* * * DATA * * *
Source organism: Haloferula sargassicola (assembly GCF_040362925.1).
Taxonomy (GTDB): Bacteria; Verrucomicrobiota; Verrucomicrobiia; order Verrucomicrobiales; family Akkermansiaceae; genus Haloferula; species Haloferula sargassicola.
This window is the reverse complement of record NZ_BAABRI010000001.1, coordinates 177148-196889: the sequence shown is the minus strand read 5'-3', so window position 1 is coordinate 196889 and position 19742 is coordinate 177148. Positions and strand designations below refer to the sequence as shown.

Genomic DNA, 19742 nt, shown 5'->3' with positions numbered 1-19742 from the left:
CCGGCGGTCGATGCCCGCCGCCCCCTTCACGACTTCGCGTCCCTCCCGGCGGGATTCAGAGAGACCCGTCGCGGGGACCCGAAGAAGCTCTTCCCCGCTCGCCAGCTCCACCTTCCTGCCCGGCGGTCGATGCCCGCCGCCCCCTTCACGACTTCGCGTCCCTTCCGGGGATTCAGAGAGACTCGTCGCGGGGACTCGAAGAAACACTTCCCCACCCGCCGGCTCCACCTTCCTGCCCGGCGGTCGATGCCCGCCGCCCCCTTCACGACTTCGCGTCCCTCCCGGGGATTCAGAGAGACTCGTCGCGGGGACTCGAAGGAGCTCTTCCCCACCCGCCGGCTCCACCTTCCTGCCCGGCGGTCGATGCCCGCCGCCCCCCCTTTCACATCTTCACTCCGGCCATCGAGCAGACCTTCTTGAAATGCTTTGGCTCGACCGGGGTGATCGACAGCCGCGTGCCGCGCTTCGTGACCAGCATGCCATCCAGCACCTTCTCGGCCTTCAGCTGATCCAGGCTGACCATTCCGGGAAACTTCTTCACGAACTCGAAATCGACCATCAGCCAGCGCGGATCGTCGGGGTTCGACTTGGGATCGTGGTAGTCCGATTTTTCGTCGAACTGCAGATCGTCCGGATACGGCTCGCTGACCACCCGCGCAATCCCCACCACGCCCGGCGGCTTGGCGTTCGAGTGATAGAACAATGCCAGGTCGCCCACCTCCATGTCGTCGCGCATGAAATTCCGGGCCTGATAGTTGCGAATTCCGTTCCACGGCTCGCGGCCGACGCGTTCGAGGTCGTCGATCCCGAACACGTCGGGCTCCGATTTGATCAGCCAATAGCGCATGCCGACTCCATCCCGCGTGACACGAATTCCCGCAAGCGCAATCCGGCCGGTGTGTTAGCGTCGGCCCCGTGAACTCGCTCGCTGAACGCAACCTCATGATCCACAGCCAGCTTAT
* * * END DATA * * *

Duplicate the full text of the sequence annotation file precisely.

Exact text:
Source organism: Haloferula sargassicola (assembly GCF_040362925.1).
Taxonomy (GTDB): Bacteria; Verrucomicrobiota; Verrucomicrobiia; order Verrucomicrobiales; family Akkermansiaceae; genus Haloferula; species Haloferula sargassicola.
This window is the reverse complement of record NZ_BAABRI010000001.1, coordinates 177148-196889: the sequence shown is the minus strand read 5'-3', so window position 1 is coordinate 196889 and position 19742 is coordinate 177148. Positions and strand designations below refer to the sequence as shown.

Genomic DNA, 19742 nt, shown 5'->3' with positions numbered 1-19742 from the left:
CCGGCGGTCGATGCCCGCCGCCCCCTTCACGACTTCGCGTCCCTCCCGGCGGGATTCAGAGAGACCCGTCGCGGGGACCCGAAGAAGCTCTTCCCCGCTCGCCAGCTCCACCTTCCTGCCCGGCGGTCGATGCCCGCCGCCCCCTTCACGACTTCGCGTCCCTTCCGGGGATTCAGAGAGACTCGTCGCGGGGACTCGAAGAAACACTTCCCCACCCGCCGGCTCCACCTTCCTGCCCGGCGGTCGATGCCCGCCGCCCCCTTCACGACTTCGCGTCCCTCCCGGGGATTCAGAGAGACTCGTCGCGGGGACTCGAAGGAGCTCTTCCCCACCCGCCGGCTCCACCTTCCTGCCCGGCGGTCGATGCCCGCCGCCCCCCCTTTCACATCTTCACTCCGGCCATCGAGCAGACCTTCTTGAAATGCTTTGGCTCGACCGGGGTGATCGACAGCCGCGTGCCGCGCTTCGTGACCAGCATGCCATCCAGCACCTTCTCGGCCTTCAGCTGATCCAGGCTGACCATTCCGGGAAACTTCTTCACGAACTCGAAATCGACCATCAGCCAGCGCGGATCGTCGGGGTTCGACTTGGGATCGTGGTAGTCCGATTTTTCGTCGAACTGCAGATCGTCCGGATACGGCTCGCTGACCACCCGCGCAATCCCCACCACGCCCGGCGGCTTGGCGTTCGAGTGATAGAACAATGCCAGGTCGCCCACCTCCATGTCGTCGCGCATGAAATTCCGGGCCTGATAGTTGCGAATTCCGTTCCACGGCTCGCGGCCGACGCGTTCGAGGTCGTCGATCCCGAACACGTCGGGCTCCGATTTGATCAGCCAATAGCGCATGCCGACTCCATCCCGCGTGACACGAATTCCCGCAAGCGCAATCCGGCCGGTGTGTTAGCGTCGGCCCCGTGAACTCGCTCGCTGAACGCAACCTCATGATCCACAGCCAGCTTAT